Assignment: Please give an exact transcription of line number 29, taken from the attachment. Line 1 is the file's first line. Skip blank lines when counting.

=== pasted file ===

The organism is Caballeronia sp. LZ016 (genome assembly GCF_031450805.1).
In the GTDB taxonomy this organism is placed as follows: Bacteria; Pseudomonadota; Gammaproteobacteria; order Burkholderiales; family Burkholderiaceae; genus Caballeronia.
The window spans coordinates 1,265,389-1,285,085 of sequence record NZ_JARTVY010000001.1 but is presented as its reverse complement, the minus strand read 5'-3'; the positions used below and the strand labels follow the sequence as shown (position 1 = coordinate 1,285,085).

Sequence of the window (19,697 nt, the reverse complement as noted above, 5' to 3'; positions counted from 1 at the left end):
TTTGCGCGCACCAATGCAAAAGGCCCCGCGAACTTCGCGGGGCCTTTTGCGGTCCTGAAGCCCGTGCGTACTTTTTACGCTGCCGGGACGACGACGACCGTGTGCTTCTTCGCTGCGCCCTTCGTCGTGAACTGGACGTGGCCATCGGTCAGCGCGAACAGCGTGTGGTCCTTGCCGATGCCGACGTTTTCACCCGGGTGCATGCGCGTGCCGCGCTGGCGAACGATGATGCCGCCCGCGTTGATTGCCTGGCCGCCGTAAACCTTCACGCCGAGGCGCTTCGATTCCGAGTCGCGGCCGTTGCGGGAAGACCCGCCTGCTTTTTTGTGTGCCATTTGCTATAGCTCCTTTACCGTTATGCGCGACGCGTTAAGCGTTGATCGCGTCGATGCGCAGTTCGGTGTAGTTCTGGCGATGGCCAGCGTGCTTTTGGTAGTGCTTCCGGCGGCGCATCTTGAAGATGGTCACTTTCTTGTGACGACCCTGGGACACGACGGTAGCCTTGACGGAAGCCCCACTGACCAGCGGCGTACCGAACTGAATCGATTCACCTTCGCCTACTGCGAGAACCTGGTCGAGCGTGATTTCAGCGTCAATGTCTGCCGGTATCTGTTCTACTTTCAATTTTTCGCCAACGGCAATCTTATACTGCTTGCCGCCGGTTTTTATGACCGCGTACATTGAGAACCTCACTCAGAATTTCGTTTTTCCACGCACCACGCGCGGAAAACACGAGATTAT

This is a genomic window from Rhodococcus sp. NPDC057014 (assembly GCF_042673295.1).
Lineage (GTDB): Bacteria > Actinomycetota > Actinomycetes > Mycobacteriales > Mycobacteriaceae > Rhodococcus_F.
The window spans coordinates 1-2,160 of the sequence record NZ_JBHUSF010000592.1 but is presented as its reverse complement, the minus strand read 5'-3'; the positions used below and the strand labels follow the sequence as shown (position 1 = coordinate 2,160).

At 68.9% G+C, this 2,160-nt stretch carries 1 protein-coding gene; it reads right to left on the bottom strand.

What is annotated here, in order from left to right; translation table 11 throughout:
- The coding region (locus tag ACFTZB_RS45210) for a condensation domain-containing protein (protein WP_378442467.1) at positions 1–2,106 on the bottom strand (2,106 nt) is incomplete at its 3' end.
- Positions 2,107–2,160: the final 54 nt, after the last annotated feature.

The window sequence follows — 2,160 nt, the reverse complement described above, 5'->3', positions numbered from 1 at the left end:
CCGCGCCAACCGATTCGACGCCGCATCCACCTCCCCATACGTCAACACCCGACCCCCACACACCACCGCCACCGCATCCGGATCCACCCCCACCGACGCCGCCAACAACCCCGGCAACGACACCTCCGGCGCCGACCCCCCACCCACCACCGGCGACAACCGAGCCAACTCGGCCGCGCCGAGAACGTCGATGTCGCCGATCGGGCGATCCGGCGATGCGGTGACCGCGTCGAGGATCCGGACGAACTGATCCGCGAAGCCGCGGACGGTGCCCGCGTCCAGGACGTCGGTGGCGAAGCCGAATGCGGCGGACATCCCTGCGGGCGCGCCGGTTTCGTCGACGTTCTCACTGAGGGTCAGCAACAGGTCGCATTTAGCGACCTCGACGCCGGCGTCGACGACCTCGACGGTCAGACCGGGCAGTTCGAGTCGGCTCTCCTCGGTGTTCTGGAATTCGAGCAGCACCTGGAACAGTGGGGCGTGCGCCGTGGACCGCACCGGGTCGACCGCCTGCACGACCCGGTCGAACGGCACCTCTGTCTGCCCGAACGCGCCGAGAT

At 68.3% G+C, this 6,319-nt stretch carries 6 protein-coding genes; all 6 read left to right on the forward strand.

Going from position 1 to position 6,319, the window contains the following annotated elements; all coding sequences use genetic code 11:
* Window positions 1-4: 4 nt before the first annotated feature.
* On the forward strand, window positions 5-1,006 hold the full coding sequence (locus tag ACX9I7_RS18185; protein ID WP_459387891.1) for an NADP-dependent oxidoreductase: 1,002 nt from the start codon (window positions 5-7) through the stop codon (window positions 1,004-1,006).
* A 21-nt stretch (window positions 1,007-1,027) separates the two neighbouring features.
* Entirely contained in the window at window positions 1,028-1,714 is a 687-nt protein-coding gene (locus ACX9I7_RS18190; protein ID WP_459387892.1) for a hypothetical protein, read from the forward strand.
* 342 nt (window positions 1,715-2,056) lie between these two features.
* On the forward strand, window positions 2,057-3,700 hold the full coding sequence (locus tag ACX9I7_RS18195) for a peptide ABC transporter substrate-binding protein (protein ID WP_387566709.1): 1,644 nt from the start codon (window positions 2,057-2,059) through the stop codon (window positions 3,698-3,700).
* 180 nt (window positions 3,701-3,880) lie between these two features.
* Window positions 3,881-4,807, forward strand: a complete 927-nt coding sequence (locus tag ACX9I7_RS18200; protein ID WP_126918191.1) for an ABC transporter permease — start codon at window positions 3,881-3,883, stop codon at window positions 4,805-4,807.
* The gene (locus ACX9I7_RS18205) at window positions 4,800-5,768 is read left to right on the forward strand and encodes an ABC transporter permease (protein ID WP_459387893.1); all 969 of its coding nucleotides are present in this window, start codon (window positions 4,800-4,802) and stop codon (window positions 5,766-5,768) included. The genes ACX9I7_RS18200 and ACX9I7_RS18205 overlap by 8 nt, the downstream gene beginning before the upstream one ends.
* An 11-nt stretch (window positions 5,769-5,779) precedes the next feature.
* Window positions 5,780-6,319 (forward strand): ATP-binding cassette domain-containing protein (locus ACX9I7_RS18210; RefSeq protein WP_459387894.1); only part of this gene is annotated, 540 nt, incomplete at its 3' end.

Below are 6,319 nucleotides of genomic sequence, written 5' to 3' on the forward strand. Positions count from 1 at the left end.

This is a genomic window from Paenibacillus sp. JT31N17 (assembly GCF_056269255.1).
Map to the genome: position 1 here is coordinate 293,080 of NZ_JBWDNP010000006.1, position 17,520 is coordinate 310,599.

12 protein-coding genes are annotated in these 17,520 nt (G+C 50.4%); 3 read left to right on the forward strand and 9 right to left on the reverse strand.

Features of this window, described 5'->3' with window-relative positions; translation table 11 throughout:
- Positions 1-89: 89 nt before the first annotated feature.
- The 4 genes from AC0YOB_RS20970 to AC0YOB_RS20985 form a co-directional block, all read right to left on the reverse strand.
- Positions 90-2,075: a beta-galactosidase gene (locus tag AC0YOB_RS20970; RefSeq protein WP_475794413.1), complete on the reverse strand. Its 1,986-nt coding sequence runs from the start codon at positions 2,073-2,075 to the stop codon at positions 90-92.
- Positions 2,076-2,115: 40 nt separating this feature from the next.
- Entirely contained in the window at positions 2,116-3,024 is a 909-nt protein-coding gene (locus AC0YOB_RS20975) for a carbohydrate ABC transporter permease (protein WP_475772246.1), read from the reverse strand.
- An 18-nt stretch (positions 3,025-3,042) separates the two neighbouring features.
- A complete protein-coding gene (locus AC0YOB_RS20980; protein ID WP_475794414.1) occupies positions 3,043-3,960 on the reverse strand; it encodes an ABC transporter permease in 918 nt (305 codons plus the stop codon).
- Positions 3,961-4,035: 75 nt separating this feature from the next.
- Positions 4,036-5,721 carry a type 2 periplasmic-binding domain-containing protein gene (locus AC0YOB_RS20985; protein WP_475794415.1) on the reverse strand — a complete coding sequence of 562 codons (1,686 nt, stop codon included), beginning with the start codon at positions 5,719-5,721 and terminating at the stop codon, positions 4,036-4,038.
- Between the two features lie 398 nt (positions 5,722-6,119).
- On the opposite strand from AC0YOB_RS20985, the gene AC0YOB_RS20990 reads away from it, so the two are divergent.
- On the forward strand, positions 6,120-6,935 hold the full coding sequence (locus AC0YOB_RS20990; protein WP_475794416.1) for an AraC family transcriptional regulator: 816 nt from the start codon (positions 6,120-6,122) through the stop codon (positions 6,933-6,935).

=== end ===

This is a genomic window from Paenibacillus sp. JT31N17 (assembly GCF_056269255.1).